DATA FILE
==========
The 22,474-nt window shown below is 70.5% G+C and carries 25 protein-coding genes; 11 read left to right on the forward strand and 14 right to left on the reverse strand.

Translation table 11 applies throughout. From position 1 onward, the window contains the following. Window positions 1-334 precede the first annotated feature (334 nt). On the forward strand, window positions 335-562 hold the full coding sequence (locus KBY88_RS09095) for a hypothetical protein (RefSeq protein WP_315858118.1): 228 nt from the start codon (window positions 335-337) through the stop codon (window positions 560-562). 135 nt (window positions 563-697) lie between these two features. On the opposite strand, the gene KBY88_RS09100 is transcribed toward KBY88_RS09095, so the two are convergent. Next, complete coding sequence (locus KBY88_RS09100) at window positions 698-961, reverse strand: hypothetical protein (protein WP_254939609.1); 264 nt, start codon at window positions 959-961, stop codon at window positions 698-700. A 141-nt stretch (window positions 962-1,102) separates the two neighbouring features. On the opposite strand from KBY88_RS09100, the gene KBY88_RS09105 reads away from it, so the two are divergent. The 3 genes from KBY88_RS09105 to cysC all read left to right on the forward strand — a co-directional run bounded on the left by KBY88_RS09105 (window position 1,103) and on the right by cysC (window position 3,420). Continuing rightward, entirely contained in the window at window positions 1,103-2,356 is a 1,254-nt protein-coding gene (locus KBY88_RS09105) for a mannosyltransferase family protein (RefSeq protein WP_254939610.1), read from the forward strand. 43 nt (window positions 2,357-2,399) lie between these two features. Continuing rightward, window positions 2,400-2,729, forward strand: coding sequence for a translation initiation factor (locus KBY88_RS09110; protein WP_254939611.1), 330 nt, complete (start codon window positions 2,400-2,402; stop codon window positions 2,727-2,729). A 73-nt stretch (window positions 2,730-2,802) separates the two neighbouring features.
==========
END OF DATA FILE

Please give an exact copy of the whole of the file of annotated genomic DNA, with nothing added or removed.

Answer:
The 22,474-nt window shown below is 70.5% G+C and carries 25 protein-coding genes; 11 read left to right on the forward strand and 14 right to left on the reverse strand.

Translation table 11 applies throughout. From position 1 onward, the window contains the following. Window positions 1-334 precede the first annotated feature (334 nt). On the forward strand, window positions 335-562 hold the full coding sequence (locus KBY88_RS09095) for a hypothetical protein (RefSeq protein WP_315858118.1): 228 nt from the start codon (window positions 335-337) through the stop codon (window positions 560-562). 135 nt (window positions 563-697) lie between these two features. On the opposite strand, the gene KBY88_RS09100 is transcribed toward KBY88_RS09095, so the two are convergent. Next, complete coding sequence (locus KBY88_RS09100) at window positions 698-961, reverse strand: hypothetical protein (protein WP_254939609.1); 264 nt, start codon at window positions 959-961, stop codon at window positions 698-700. A 141-nt stretch (window positions 962-1,102) separates the two neighbouring features. On the opposite strand from KBY88_RS09100, the gene KBY88_RS09105 reads away from it, so the two are divergent. The 3 genes from KBY88_RS09105 to cysC all read left to right on the forward strand — a co-directional run bounded on the left by KBY88_RS09105 (window position 1,103) and on the right by cysC (window position 3,420). Continuing rightward, entirely contained in the window at window positions 1,103-2,356 is a 1,254-nt protein-coding gene (locus KBY88_RS09105) for a mannosyltransferase family protein (RefSeq protein WP_254939610.1), read from the forward strand. 43 nt (window positions 2,357-2,399) lie between these two features. Continuing rightward, window positions 2,400-2,729, forward strand: coding sequence for a translation initiation factor (locus KBY88_RS09110; protein WP_254939611.1), 330 nt, complete (start codon window positions 2,400-2,402; stop codon window positions 2,727-2,729). A 73-nt stretch (window positions 2,730-2,802) separates the two neighbouring features.